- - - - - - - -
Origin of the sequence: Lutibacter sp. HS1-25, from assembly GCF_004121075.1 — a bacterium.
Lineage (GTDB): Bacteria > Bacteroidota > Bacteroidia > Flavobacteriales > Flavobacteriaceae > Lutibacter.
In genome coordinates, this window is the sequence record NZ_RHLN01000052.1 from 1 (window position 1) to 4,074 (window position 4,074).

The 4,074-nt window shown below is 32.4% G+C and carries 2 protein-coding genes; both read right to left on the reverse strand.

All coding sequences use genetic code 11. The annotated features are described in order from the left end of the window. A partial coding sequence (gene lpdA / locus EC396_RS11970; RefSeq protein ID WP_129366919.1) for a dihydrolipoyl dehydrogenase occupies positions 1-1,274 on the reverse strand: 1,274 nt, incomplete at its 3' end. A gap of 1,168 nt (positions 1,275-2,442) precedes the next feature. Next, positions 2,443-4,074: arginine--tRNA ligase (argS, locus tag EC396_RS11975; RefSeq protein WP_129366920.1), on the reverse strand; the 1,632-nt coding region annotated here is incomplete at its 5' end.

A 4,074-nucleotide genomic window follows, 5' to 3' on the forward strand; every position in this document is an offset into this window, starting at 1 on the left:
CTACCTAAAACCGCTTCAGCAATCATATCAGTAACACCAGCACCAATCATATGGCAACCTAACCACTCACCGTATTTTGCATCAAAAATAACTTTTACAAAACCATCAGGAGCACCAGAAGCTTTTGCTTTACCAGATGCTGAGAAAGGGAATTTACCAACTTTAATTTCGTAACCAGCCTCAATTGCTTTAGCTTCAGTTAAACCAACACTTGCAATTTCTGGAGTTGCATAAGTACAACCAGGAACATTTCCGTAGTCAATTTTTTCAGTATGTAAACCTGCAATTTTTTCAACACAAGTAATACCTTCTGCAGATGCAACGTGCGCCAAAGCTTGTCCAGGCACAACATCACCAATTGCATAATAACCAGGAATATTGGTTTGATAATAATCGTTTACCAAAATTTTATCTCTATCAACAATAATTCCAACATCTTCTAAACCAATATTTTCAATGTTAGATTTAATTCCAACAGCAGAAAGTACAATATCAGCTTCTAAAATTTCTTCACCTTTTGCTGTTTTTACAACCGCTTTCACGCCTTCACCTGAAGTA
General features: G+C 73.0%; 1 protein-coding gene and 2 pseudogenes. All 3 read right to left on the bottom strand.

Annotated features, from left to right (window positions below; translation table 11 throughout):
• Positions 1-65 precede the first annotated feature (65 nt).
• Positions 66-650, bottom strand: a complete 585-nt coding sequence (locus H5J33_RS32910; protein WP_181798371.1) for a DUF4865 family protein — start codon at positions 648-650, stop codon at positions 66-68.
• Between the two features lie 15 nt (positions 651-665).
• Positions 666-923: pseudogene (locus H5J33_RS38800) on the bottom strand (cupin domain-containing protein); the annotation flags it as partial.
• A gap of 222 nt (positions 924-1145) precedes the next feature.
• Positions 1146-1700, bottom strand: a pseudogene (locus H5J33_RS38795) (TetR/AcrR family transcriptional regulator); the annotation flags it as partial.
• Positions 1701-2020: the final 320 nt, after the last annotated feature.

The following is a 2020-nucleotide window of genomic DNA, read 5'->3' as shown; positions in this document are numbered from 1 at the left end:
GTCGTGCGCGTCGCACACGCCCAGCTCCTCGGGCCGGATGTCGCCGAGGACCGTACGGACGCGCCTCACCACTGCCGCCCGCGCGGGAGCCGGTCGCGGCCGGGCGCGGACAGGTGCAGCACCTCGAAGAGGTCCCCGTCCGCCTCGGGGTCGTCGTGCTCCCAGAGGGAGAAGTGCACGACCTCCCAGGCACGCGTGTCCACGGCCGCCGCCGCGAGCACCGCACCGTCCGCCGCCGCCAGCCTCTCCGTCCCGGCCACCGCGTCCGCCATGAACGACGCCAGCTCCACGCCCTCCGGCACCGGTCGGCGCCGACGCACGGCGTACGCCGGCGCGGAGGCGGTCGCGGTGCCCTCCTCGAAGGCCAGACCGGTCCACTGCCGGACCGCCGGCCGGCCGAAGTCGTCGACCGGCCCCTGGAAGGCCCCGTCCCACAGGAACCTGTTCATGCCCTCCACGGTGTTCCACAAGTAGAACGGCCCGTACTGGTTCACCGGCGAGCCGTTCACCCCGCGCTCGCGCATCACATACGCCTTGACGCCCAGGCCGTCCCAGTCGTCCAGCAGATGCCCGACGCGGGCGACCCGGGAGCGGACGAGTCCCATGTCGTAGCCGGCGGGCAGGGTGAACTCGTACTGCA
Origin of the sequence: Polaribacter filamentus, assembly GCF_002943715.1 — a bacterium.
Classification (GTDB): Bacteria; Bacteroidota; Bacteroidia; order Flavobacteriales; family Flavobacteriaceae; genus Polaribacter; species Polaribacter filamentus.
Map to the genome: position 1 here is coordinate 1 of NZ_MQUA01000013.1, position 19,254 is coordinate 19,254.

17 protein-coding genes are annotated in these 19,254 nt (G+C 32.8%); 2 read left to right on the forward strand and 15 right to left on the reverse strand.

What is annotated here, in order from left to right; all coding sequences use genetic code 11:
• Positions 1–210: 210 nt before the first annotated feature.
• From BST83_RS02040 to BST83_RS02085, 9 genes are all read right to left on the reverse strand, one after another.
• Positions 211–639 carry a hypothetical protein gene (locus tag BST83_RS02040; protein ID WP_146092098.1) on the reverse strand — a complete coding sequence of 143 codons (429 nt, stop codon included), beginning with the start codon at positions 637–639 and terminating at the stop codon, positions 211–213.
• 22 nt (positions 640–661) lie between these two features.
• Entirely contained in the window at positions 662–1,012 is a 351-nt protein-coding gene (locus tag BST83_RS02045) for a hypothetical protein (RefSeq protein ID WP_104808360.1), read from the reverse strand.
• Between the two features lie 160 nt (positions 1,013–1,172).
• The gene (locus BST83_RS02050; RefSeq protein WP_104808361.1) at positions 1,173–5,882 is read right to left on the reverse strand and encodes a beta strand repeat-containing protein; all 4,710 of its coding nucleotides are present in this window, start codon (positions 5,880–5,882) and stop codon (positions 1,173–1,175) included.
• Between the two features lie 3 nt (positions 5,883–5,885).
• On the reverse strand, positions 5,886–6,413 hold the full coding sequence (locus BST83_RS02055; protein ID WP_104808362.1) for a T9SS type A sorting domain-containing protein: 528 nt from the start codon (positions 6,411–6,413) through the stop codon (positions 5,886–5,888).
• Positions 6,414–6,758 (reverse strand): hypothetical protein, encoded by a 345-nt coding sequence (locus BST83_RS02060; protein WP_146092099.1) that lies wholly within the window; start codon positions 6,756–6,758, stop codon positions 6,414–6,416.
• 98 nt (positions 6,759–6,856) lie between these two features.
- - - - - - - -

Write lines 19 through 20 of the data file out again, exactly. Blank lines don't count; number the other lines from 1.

Origin of the sequence: Polaribacter filamentus, assembly GCF_002943715.1 — a bacterium.
Classification (GTDB): Bacteria; Bacteroidota; Bacteroidia; order Flavobacteriales; family Flavobacteriaceae; genus Polaribacter; species Polaribacter filamentus.